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When it comes to choosing a podcast host, there are a plethora of options available to you. While you have a variety of factors to consider when making a decision, one question is of particular interest to you (and your bank account). Should you pay for podcast hosting?

Many articles throughout the internet are littered with affiliate links pointing you toward paid hosts. This article contains NONE. We are doing on honest assessment between paid and free hosts.

A podcast host is where you upload your podcast audio files, and then an RSS feed is generated. This feed is used to distribute your podcast to the various directories like Apple Podcasts to your subscribers. You will need a podcast host if you decide to become a podcaster!

Free Podcast Hosting

As the old adage says, you get what you pay for. But with free hosts becoming increasingly popular, one can compare it to YouTube to make a great argument for why a free platform is acceptable to use.

Many podcast hosts offer a free tier. Podbean, Buzzsprout, and Podomatic, for example, offer starter plans with strict limitations. These restrictions make them effectively useless beyond getting a feel for how the services work.

In this article, by “free,” we mean a service that is perpetually no-cost and full-featured. The list of those is short, and essentially dominated by Originally, their business model seemed a little more questionable. However, being acquired by media-monster Spotify gave a sense of long-term stability that made Anchor much more viable than previously thought.

In 2018, Anchor’s CTO revealed that it costs them less than 10 cents per month to host each podcast on their platform, implying that paid podcast hosts are grossly overcharging.

Anchor vs. Paid Hosts

At the end of the day it’s Anchor (free) vs. the paid guys. Once upon a time it was a lot easier to make the case for why you should use a paid host rather than Anchor’s free option. Today, should you pay for podcast hosting?

Anti-Anchor arguments have included:

  • It’s a platform for hobbyists rather than anybody serious about podcasting.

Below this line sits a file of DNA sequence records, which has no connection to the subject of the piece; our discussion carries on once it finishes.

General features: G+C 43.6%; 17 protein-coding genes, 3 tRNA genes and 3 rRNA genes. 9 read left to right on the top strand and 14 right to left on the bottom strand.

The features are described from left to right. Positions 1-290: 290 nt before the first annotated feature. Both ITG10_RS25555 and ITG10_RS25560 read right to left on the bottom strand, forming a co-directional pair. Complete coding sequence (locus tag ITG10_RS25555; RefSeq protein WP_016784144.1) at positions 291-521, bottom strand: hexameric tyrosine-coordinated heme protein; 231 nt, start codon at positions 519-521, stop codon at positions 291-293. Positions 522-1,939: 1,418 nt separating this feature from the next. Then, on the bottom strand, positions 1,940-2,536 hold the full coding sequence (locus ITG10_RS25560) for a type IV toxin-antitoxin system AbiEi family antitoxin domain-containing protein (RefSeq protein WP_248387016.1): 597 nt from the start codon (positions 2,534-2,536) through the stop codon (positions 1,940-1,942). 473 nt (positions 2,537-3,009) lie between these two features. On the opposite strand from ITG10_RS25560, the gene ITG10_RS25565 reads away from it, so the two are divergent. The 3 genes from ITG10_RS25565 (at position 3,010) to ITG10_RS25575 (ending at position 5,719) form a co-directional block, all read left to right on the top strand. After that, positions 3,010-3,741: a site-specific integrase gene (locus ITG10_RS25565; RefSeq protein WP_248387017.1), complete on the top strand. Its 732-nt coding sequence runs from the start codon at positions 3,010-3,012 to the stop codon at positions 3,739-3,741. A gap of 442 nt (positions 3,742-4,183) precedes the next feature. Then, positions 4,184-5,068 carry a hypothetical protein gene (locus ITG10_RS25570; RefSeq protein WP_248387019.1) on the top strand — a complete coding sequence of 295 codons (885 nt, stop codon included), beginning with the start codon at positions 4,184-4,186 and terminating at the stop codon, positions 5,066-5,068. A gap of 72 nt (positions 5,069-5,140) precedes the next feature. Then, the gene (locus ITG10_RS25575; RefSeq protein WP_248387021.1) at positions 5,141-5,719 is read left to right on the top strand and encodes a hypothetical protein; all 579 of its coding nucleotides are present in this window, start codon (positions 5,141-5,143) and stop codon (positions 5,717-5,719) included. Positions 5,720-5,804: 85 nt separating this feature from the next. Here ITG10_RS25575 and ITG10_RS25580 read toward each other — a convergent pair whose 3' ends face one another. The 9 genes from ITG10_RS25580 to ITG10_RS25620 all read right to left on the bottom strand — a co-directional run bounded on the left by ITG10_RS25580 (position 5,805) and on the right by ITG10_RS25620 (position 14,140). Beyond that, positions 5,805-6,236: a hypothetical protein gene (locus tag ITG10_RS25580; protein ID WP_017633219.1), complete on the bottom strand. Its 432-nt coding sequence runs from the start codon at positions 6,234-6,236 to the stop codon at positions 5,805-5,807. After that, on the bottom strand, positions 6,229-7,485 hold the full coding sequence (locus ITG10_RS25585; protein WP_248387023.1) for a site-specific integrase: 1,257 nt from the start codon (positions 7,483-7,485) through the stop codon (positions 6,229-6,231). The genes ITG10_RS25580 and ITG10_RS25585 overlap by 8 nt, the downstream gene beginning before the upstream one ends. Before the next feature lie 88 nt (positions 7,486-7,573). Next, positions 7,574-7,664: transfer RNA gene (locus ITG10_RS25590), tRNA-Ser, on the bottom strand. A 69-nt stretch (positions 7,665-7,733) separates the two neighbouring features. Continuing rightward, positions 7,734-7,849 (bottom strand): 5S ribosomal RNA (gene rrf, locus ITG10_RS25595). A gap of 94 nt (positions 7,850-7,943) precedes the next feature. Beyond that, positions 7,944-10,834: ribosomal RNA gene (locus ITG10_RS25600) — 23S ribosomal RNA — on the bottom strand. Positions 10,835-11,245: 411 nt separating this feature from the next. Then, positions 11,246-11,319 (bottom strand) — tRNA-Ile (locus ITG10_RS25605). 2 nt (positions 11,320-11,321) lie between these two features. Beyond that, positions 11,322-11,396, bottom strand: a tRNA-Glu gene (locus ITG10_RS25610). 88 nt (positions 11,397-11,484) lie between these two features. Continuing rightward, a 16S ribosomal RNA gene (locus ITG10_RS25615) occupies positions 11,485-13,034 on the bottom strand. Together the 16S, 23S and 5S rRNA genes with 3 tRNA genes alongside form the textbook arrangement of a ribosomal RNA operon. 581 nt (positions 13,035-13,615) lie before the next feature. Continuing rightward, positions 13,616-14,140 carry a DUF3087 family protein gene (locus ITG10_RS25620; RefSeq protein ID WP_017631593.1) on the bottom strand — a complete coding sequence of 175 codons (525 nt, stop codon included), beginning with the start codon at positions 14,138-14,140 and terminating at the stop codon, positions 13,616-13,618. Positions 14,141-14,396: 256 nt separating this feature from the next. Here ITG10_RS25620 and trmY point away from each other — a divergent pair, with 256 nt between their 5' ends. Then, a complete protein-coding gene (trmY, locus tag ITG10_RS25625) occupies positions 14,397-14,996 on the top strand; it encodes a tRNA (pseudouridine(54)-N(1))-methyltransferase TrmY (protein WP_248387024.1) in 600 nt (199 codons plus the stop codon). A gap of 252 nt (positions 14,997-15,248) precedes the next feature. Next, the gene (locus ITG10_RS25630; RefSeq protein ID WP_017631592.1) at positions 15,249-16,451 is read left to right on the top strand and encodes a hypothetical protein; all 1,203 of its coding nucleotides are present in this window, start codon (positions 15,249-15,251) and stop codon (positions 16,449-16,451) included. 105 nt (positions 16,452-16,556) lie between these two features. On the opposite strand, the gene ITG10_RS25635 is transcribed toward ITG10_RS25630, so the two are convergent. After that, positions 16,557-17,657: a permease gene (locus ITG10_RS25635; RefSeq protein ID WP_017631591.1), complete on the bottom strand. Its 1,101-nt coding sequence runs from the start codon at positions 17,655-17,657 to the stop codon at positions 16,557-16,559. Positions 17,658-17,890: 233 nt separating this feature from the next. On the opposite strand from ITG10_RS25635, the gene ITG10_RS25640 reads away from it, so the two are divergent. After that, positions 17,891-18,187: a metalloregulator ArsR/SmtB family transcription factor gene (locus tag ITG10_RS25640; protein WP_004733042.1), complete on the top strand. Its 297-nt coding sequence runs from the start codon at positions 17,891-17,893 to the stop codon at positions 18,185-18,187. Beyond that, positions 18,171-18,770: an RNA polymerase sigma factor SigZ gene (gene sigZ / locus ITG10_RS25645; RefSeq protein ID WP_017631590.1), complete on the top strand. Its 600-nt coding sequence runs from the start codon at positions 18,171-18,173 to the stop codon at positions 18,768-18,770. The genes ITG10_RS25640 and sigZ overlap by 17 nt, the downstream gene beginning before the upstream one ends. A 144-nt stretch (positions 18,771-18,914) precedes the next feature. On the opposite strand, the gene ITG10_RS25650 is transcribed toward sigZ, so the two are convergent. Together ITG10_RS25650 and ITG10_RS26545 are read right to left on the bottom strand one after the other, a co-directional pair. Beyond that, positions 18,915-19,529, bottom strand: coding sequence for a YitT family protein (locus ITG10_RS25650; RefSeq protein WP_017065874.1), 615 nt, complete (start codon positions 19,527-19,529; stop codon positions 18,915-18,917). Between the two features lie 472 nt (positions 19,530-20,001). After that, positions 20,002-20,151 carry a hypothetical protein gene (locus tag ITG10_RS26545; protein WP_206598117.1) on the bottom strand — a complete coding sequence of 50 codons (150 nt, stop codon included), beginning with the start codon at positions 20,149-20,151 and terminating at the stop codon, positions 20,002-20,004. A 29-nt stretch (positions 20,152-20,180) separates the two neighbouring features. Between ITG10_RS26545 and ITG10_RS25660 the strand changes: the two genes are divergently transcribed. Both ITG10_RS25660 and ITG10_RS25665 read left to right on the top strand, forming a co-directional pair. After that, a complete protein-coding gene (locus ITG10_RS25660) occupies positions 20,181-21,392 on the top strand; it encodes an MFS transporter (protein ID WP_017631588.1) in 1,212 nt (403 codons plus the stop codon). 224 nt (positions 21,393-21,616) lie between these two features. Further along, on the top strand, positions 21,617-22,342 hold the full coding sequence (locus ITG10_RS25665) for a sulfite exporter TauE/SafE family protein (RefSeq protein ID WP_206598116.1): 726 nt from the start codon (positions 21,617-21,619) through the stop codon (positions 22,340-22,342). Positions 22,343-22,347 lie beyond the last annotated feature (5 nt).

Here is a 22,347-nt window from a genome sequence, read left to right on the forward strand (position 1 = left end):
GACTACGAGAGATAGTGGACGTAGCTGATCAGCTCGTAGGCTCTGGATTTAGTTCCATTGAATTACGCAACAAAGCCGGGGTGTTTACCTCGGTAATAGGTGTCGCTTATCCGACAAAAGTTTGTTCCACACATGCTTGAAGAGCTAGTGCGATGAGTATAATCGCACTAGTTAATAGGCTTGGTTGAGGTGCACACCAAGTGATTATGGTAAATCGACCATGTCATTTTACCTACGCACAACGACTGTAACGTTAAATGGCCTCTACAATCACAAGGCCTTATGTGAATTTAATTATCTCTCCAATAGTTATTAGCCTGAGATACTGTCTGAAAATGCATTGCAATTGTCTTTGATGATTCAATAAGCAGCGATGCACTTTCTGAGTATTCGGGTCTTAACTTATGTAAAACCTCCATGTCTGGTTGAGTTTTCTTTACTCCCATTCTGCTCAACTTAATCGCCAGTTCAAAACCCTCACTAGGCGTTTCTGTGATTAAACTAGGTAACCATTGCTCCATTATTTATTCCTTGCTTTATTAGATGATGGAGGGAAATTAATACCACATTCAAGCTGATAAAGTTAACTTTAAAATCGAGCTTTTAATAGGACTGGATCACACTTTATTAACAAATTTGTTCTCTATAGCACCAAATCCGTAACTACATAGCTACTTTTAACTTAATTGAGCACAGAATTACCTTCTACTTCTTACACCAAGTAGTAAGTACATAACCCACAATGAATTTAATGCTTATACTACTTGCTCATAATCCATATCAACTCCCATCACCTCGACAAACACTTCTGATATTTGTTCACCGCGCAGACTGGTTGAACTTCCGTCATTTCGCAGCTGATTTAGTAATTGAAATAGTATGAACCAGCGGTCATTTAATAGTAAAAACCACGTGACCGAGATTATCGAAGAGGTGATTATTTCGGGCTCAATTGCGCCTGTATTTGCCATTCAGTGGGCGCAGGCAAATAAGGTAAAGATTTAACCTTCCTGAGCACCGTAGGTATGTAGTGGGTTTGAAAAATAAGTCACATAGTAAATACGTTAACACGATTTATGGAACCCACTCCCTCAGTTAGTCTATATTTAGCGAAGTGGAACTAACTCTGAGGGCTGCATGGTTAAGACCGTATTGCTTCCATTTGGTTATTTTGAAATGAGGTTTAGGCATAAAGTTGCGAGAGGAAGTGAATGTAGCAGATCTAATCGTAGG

• They could go out of business and disappear at any moment.
  • It’s difficult to migrate away from Anchor if you ever want to switch hosts.
  • There’s no ability to use a custom domain for your RSS feed.
  • Poor customization and integration options with your existing website.

A study found that Anchor users post fewer and shorter episodes on average. Conversely, its committed users post just as much as podcasters on paid hosting platforms.

With Spotify’s deep pockets, it appears unlikely they will have any future money problems.

Anchor now allows users to manually submit their podcast to various directories, and implement a 301 redirect. This effectively squashes two former sticking points.

Not only is Anchor free, but they’ve integrated monetization fairly well – if you’re a U.S. resident. Even small-time podcasters are usually able to earn a few bucks by including ads for Spotify and/or Anchor in their episodes. There may be additional advertisers, but most podcasters have only seen these two appear.

Anchor now also includes tools for recording and simple editing, meaning one could create an entire podcast from within the Anchor platform. Would this produce the best results? No, but for someone seeking to try it out or as a hobby, it is certainly appealing.

Is Anchor lacking some more functionality and features typically found with nicer paid hosts like Libsyn? Absolutely. But if Anchor has the features you need, then you may be satisfied with using it.

The Case for Paid Podcast Hosting

There’s a saying that goes something like “if you’re not paying for the product, you are the product.”

Look no further than Facebook or Google’s business practices to see how they generate profits using user data.

Anchor is an interesting case since their parent company, Spotify, generates most of their revenue by way of subscriptions for their music service. Even if Anchor itself isn’t presently profitable, it seems Spotify can easily absorb the costs. As they grow the monetization features of Anchor long-term, it’s likely that Spotify would want to take a cut of those revenues.

What can you expect from a service you pay nothing for? Can you demand responsive support or resolution of problems? Other free hosting services from the past were not able to make a go of it.

We won’t get into the minutia of feature comparisons between Anchor or other providers. Honestly though, we really like some benefits only found on paid hosts at this time:

  • Streamlined and simple WordPress integration (especially with Libsyn’s PublisherHub plugin).
  • Unique partnerships (such as Libsyn’s partnering with Gaana for easy submission).
  • The assurance that you’re in control of the content you create.
  • Detailed statistics.

Should You Pay for Podcast Hosting? – The Bottom Line

Anchor has come a long way in ironing out problems and adding missing features that originally made it less appealing as a podcast host.

In a professional setting, we’re not ready to suggest Anchor as a viable alternative. The fairly reasonable cost of $10-$20 per month for a paid podcast host in most cases is worth the price. On the flip side, those who aren’t confident that they’ll continue podcasting long-term tend to like the idea that their content can remain on Anchor indefinitely at no cost to them.

Also, if you plan to start out on Anchor but later migrate to a paid host, you’ll be in for a major headache. Migrating between any two podcast hosts is not something you want to undertake. Do your research upfront and select a host you’ll stick with.

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